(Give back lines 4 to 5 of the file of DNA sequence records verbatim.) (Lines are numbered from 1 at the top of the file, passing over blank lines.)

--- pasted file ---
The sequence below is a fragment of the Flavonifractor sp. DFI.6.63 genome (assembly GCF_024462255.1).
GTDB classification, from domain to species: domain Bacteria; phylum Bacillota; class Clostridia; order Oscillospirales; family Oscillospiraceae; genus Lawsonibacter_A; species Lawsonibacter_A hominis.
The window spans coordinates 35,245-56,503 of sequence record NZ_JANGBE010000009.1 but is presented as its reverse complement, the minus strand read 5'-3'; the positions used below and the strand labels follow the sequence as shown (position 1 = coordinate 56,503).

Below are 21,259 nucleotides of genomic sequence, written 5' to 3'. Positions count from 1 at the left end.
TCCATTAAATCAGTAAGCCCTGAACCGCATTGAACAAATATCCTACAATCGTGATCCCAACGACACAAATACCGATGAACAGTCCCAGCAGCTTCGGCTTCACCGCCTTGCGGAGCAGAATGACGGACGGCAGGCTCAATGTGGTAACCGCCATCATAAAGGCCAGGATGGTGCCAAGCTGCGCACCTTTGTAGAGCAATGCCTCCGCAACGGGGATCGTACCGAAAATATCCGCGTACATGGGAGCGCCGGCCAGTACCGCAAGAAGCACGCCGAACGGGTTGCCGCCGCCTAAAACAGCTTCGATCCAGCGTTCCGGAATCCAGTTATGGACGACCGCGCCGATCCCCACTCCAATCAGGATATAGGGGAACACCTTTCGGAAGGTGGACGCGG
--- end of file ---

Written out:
Below are 21,259 nucleotides of genomic sequence, written 5' to 3'. Positions count from 1 at the left end.
TCCATTAAATCAGTAAGCCCTGAACCGCATTGAACAAATATCCTACAATCGTGATCCCAACGACACAAATACCGATGAACAGTCCCAGCAGCTTCGGCTTCACCGCCTTGCGGAGCAGAATGACGGACGGCAGGCTCAATGTGGTAACCGCCATCATAAAGGCCAGGATGGTGCCAAGCTGCGCACCTTTGTAGAGCAATGCCTCCGCAACGGGGATCGTACCGAAAATATCCGCGTACATGGGAGCGCCGGCCAGTACCGCAAGAAGCACGCCGAACGGGTTGCCGCCGCCTAAAACAGCTTCGATCCAGCGTTCCGGAATCCAGTTATGGACGACCGCGCCGATCCCCACTCCAATCAGGATATAGGGGAACACCTTTCGGAAGGTGGACGCGG